DeSouza and Frame said they do not place any blame on the Westfield Valencia Town Center, who they said was a very accommodating partner to provided the space, a stage and a sound system, and understands that they have an obligation to the restaurant, which is a paying tenant. DeSouza placed the blame solely at the feet of Salt Creek Grille for, she said, their consistent “attack” on the artists.
“Had it not been for [the Westfield’s] commitment, we would not have gone forward with a comedy and music festival, ” DeSouza said. “I thought that Santa Clarita was ready for this and everyone was telling me that they were ready to embrace a festival, and it’s really disappointing that Salt Creek Grille has fought us every step of the way to the point that they think a comedian on stage is too loud and put a damper on Santa Clarita’s ability to embrace artists of music and comedy because it doesn’t fit what they expect.”
The Proclaimer reached out to Salt Creek Grille, which had musicians performing inside the restaurant, for comment on Friday night but they declined to do so at the time.
The sour note of the festival’s second day continued into the third as the day’s musical acts were canceled in addition to the comedians.
According to DeSouza, Westfield said the bands and comedians needed to be vetted by the Westfield team before they performed. She said that the lineup was vetted by the mall’s previous general manager but did not do enough research into the type of music to be performed. In an effort to promote a family-friendly environment, the mall selected certain bands from the original lineup that they would allow to perform in a closing concert on Sunday including a choir, a Christian rock band, a pop artist and a musical theater group performing “West Side Story.” Among the canceled acts were rock, rap and punk bands.
“That is not art. If you choose to censor and say what can and cannot, that is not art, that is not being supportive of art,” DeSouza said. “Art can be controversial, loud and uncomfortable and if you are a supporter of art, then that is what you are going to deal with. When I spoke to the Christian rock band they were taken aback and they themselves said, ‘Oh we’ve been rubber stamped and out brother artists weren’t?’”
DeSouza said that many of the artists who performed on Friday felt attacked and uncomfortable due to the hostility of the restaurant employees. She said that when she walked by the restaurant, many patrons dining on the patio were yelling profanity, yet it was the artists who were being targeted as not family friendly.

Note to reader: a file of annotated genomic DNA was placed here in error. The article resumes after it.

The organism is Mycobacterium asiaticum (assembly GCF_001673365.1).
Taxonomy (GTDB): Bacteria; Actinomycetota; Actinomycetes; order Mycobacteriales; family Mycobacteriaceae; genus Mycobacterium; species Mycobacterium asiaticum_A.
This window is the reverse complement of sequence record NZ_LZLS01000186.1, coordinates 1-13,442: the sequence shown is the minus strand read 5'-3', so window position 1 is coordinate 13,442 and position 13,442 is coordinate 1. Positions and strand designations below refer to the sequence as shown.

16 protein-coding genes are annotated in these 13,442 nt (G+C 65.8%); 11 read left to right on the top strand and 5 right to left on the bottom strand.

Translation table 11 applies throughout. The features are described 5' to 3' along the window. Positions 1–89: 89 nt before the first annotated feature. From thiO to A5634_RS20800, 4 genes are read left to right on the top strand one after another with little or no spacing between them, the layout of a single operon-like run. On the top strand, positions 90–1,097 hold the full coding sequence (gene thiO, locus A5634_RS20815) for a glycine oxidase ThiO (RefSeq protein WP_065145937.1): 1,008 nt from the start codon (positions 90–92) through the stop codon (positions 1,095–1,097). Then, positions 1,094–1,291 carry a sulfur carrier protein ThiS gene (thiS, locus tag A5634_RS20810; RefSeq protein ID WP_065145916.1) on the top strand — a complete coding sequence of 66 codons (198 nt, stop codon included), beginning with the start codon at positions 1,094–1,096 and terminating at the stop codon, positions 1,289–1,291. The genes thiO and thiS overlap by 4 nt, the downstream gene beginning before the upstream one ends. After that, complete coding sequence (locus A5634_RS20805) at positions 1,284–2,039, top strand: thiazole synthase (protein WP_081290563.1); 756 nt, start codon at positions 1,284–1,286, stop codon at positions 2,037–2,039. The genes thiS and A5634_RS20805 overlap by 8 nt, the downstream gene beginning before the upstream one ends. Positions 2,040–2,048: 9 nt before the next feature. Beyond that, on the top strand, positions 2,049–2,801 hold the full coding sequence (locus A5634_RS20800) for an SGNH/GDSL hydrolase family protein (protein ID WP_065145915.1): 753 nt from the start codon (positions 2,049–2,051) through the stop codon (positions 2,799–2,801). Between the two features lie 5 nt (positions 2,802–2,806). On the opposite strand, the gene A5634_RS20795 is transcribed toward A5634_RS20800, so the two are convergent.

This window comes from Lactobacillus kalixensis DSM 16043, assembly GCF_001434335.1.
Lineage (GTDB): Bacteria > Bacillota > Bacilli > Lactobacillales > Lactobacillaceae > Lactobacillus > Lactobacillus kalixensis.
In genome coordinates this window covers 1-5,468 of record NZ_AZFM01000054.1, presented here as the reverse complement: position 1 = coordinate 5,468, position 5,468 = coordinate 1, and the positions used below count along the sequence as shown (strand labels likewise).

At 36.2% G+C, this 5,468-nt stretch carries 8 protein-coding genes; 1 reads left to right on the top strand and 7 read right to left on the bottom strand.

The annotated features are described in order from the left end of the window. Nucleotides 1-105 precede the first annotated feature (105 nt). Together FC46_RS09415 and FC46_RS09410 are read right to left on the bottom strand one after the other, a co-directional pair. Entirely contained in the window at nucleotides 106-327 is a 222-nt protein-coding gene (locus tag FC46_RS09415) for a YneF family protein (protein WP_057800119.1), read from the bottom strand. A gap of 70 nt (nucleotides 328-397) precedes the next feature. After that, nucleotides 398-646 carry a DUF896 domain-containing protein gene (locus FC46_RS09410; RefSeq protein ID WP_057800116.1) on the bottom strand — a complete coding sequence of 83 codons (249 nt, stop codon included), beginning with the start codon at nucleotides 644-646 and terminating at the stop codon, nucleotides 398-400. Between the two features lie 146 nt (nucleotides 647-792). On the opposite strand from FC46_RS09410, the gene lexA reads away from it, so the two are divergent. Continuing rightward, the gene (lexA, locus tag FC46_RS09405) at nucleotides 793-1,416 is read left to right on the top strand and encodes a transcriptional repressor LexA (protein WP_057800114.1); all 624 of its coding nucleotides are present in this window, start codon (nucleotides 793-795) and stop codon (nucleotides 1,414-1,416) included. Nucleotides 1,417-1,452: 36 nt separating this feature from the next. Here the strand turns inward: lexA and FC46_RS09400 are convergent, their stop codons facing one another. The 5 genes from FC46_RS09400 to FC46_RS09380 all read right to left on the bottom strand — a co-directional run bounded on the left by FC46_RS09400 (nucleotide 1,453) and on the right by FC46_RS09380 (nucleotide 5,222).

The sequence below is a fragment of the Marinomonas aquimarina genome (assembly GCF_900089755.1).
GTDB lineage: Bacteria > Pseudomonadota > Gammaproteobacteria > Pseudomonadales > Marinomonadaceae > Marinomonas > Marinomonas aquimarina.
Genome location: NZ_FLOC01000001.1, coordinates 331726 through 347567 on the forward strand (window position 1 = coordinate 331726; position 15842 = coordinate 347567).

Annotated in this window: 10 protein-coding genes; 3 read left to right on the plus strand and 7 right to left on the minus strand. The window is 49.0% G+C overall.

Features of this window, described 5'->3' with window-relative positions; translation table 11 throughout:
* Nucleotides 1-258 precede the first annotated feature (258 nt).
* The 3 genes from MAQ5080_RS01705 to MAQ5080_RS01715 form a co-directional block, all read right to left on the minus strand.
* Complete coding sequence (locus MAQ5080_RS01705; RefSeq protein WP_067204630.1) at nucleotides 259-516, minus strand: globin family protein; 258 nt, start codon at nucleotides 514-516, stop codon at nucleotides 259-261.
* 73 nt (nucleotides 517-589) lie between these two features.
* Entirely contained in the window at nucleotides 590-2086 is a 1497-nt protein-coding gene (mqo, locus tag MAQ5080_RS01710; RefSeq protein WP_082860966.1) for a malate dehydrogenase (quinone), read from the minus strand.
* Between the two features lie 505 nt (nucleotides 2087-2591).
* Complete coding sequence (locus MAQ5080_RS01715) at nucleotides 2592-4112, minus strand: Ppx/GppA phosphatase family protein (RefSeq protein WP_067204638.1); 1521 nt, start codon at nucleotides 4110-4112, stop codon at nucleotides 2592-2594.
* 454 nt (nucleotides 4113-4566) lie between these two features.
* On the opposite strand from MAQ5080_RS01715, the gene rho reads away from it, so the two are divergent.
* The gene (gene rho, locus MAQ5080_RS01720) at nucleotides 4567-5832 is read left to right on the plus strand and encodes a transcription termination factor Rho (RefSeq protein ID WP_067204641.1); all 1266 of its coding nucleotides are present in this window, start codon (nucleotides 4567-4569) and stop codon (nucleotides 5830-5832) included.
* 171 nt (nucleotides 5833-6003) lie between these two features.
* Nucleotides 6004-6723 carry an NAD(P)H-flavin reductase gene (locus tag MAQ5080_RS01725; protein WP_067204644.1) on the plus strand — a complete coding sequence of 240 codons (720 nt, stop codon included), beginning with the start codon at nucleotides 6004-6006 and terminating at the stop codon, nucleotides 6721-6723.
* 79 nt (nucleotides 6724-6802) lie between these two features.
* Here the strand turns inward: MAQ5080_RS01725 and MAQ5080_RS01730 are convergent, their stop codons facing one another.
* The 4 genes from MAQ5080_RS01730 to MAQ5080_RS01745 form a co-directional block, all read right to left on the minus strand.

Initially SCIFF asked to host the performances in the vacant Saddle Ranch building, but were told by Westfield that the outdoor plaza by the theater “is where we need to be.” While she put the full blame on Salt Creek Grille, DeSouza said she is disappointed in how Westfield handled the issue
As a result of the cancellation, DeSouza said SCIFF would now have to refund some of the sponsorship money they received and that the canceled artists would not be paid. The obstacles have not derailed DeSouza’s determination to grow the festival in Santa Clarita.
“I think we need to do it. We just need to find the right spot and the right partner,” she said.
Westfield Valencia did not return The Proclaimer’s request for comment.
On the other side of SCIFF, the film program continued to perform well.
Christopher Lobron, a film student at California State University Northridge, volunteered for SCIFF to gain experience and understand the inner workings of a film festival for when he decides to enter his own films in festivals.
“This is the first festival I’ve volunteered for and so far it’s been a very routine process with helping the guests check in and get to their theater,” Lobron said.
He said he was surprised to learn that more people were interested in attending the short films rather than the feature length, which he attributes to it being easier to sit down for a few five- to 15-minute programs than for an hour and a half film.
“Short films are easy to access and a great entryway for people who don’t know a lot about independent filmmaking to see how they get made,” he added. “The Q&A session at the end of the films also does well highlighting the process.”
Tracy Tabb worked on the festival as the chief branding officer setting up the festival’s website and graphics and also helped program the virtual festival.
“This has been scary and amazing, because you try to think of everything you can prepare for but you’re still surprised. I forgot something as simple as Scotch tape,” she said. “My highlight has been seeing my eight-foot-tall banner and the poster I made in the backlit cases for everyone to see. People are already asking us when we’re planning the next festival. It’s lovely to know when you’ve worked so hard on something that they want you to bring it back, it’s like season two of your favorite show.”
Tabb said that she wanted to include a virtual element to the festival to combat the usual restrictions of festivals that limit an audience’s ability to see a particular film only on a certain day and in a programmed time slot. Films from four countries are included in the virtual festival and they are available to view until Dec. 18. Rather than just being a method to circumvent pandemic restrictions, Tabb said she would like to see the online screenings continue to grow along with the physical festival.
Ray Schillaci, who hosted the virtual film program, interviewed several filmmakers from Austria, Germany and India.
“It’s a lot of fun when I’m interviewing these filmmakers and I’ll ask them a question and they get stumped,” Schillaci said. “I try to get into their heads without putting them on the spot. These conversations inspire other artists, and I don’t just mean filmmakers. It inspires hope and every artist needs that because we suffer from so much insecurity.”